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Market Comment: Looking For Lower Expectations

What are we talking about? Financial markets remain quite volatile. We continue to think about what could prompt us to add to riskier assets like equities. We’ve discussed valuations quite recently, but wanted to dig into corporate profitability a bit more.

A bit more detail: In general, we think that valuations are a very useful indicator when we think about returns over the mid-long term, and they play an important role in our Strategic Asset Allocation process. But headline valuations may tell you less about returns over, say, the next twelve months.

We often spend time looking at corporate profitability. As we’ve noted before, margins in Developed Market are high versus history. The chart below shows US margins, but the same applies to Europe and the UK. Corporate profitability has been well above long-term averages during the “post-pandemic” recovery.

The second point to make is that, as you might expect, corporate profitability is cyclical – when growth weakens, profit margins usually fall. And the chart below overlays profit margins with recessions over the past 35 years.

On the subject of economic growth, below are the consensus estimates for 2022 and 2023 GDP growth in the US. The chart shows a steady downgrade to growth estimates over the past few months, impacted by expectations of higher rates and the fall-out from the invasion of Ukraine.

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The other point worth looking at is the relationship between margins and equity markets. The chart below shows the period 2007 to 2011, during the Financial Crisis. We see that corporate margins and US equities fell sharply during the crisis. US equities rallied well before we saw a recovery in corporate profitability.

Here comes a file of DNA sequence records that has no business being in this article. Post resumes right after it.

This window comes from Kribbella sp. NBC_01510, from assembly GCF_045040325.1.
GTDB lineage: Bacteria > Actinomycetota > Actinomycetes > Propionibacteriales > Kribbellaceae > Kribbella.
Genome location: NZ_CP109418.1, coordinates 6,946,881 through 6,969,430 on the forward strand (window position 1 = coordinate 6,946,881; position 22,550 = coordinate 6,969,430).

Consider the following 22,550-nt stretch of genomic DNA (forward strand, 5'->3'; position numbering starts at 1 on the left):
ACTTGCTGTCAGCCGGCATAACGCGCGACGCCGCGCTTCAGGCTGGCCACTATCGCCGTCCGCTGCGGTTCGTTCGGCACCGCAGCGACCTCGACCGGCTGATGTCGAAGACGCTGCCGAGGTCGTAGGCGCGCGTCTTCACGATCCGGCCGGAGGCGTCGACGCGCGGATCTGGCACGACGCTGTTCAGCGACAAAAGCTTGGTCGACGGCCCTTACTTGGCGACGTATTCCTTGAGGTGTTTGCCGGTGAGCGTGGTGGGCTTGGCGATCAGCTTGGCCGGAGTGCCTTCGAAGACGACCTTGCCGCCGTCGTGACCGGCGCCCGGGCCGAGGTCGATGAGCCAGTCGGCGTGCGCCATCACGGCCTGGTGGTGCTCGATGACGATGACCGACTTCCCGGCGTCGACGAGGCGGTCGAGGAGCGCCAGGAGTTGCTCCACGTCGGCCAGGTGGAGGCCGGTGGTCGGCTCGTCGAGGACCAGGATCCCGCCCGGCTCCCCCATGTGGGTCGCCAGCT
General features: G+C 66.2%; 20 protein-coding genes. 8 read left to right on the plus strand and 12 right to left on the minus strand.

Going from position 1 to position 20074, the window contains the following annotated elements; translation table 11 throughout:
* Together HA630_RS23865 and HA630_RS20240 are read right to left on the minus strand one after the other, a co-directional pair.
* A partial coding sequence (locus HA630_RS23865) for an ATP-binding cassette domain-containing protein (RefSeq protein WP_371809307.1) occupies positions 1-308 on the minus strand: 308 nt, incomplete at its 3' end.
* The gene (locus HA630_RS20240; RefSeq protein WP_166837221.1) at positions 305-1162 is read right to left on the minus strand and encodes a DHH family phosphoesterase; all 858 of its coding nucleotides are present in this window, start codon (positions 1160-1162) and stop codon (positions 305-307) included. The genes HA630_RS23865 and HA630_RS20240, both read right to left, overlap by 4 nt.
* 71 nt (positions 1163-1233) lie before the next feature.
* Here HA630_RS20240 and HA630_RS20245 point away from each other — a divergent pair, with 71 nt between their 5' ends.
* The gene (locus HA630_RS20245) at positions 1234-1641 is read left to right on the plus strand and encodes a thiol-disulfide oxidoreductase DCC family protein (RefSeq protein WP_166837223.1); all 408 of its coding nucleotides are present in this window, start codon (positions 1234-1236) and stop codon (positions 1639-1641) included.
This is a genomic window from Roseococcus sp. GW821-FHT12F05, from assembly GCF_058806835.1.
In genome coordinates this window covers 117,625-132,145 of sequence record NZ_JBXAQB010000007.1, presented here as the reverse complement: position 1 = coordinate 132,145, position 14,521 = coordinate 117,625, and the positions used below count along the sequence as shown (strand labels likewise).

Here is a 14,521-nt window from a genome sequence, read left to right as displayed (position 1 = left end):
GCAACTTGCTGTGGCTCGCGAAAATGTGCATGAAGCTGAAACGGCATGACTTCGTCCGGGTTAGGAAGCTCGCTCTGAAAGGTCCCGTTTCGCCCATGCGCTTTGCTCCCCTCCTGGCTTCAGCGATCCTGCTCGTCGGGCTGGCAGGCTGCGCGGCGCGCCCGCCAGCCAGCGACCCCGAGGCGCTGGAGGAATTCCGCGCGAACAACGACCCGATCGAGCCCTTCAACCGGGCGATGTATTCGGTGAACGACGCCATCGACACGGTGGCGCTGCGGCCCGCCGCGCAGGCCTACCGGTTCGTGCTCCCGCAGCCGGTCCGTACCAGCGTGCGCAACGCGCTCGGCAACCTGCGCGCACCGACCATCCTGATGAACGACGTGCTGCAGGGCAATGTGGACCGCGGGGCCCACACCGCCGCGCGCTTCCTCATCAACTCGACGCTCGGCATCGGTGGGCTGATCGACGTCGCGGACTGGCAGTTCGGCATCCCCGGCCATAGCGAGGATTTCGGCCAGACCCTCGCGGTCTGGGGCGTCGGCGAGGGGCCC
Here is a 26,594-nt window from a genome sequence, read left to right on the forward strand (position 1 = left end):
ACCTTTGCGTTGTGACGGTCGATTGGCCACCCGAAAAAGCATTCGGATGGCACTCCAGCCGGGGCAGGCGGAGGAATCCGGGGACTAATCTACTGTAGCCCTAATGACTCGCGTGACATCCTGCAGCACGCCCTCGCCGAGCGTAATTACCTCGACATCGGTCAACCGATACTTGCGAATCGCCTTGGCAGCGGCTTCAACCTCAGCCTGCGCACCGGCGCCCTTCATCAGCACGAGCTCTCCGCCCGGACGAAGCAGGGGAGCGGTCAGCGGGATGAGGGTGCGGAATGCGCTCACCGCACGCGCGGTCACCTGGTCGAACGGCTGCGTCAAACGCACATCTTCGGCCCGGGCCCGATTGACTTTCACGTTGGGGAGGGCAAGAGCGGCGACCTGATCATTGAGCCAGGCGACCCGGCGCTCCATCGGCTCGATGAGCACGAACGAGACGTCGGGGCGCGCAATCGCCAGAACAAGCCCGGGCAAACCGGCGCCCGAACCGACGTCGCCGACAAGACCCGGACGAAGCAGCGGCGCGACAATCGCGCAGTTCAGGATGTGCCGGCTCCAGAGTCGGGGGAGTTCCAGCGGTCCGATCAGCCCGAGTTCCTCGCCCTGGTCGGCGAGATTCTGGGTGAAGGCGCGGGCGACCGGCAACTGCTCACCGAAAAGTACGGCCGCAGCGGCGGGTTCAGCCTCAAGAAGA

In a similar vein, we can look at the same chart for the period 2019 to 2021. Again, we see margins and equities fall quite sharply at the outset of COVID, and we see equities rally ahead of the profit recovery.

Finally, we should look at earnings revisions. The two charts below look at slightly different data. The first shows an index aggregate earnings – are they going up or down? The second shows the ratio of analysts raising (positive) or lowering (negative) their estimates, relative to the total number of changes. We see that earnings expectations for 2022 in the US and Europe haven’t moved very much, while the UK has seen upgrades – presumably helped by strong commodity prices. So far, the downgrades that economists have made to their GDP growth estimates haven’t yet translated into lower earnings expectations.

Where does this get us? There are a few points worth highlighting. First, given the downgrades to growth expectations, we’d guess that earnings forecasts are, in aggregate, too high. Second, recent history suggests that downgrades to corporate profitability could create an attractive entry point to add to equities – although you’d like to be able to extrapolate from more than two episodes! Third, as you might expect, equity markets will probably anticipate the recovery in corporate earnings – whenever it comes – well before we see it in the data. Finally, none of this is certain – and trying to wait for the absolute best time to add to risky assets is likely to be a futile exercise. So for now, we’ll focus on macro data and its impact on corporate earnings as a guide for when to add back to some of our equity exposure.

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